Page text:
COVID-19 Resources

Millennial Estate Planning During the Pandemic

Millennial Estate Planning During the Pandemic

The coronavirus is surging among millennials. As states reopen across the country, the New York Times reported that people in their 20s, 30s, and 40s account for an alarmingly growing proportion of the spread. States that reopened earlier in the year are experiencing drastic increases in their infection and hospitalization rates.

This resurgence reveals the dangers that millennials face as New Jersey reopens. No one is immune from the coronavirus. Unfortunately, we can expect similar rises in our infection rates now that we can dine at restaurants and get a haircut. Before you appear in the next photo of an overcrowded patio at D’Jais, you should consider the benefits offered by basic estate planning.

Millennials are conditioned to equate estate planning with wealth. Consequently, they often dismiss its value. The pandemic may undermine this misconception. The surge of coronavirus infections amongst millennials demonstrates the need for estate planning regardless of wealth. Millennials should now recognize that life-threatening events can and do happen. Advance directives, powers of attorney, and wills, can all be used to help millennials create a legacy and plan for those worst-case scenarios.

An advance directive specifies the treatments that healthcare providers can administer or withhold in the event that you are unable to communicate your wishes. Examples of such treatment include ventilation, resuscitation, hydration, and nutrition. Given that ventilators are used to treat severe cases of COVID-19 (the disease caused by the coronavirus), it is prudent for millennials to execute an advance directive that identifies their healthcare preferences.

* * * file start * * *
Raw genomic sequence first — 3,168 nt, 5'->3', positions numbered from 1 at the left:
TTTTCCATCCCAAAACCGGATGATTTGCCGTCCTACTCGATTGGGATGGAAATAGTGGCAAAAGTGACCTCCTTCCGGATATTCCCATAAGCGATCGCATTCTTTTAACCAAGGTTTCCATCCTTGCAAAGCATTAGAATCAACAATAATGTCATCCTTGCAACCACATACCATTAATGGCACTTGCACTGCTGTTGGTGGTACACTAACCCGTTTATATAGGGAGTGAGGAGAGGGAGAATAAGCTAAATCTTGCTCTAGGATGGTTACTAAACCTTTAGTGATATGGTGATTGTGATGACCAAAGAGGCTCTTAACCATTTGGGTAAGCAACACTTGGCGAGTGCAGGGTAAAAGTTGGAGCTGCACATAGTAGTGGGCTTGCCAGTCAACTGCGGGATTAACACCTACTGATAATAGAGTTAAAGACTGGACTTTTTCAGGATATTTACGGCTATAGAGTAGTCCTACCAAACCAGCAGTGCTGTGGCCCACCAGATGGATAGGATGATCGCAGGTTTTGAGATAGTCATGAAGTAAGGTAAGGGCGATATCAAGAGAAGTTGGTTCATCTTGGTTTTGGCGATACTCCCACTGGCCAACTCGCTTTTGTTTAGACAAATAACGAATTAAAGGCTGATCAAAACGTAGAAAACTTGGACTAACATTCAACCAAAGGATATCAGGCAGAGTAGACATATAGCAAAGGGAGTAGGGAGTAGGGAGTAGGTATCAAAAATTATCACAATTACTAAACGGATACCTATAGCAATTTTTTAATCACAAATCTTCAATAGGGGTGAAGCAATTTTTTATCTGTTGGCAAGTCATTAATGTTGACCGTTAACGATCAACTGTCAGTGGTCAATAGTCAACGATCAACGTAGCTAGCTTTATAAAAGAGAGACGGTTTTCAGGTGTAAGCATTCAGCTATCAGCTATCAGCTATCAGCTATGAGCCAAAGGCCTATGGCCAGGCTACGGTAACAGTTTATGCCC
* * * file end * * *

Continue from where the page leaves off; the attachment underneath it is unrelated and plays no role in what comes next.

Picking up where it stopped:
A power of attorney authorizes a third party to serve as your attorney-in-fact to perform certain duties on your behalf in a wide variety of situations, including financial and healthcare matters. You can grant your attorney-in-fact access to your email and social media accounts. Your attorney-in-fact can be anyone, including but not limited to your spouse, a parent, or a friend.

There are different types of power of attorney instruments. A durable power of attorney becomes effective immediately and is regularly used to appoint an attorney-in-fact to make healthcare decisions. Critically ill COVID-19 ventilated patients (including millennials) are put in medically induced comas to help combat the infections. By executing a durable power of attorney, your healthcare providers can be guided by the individual that you trust to make medical decisions on your behalf consistent with your values.

A will is used to assign someone to dispose of your assets according to your wishes, serve as the guardian of your children, and become the caretaker of your pet. Millennials often believe that they have not acquired enough wealth to inure the benefits of a will, even if they have children. However, millennials own more assets than they realize.

Assets do not merely include bank accounts and I.R.A.’s. They also include intangible assets, such as blogs, cryptocurrency, and that song you wrote in college. Similarly, they include sentimental items that you may want to bequeath to a specific friend from high school.

A will can also be used to direct the management or deletion of your digital presence. Your will should include an inventory of your online accounts and login information. It should also designate a custodian of your digital presence and an expression of your wishes regarding its management.

The pandemic has forced millennials to confront their mortality. Basic estate planning can help alleviate the stressors inherent in that confrontation. Nevertheless, estate planning should not be viewed as a fixation on death. It is, in fact, a celebration of our youth and ensures that our values endure the test of time.

Aaron Cohen is an associate of the firm and concentrates his practice in Family Law and Estate Planning. He can be reached at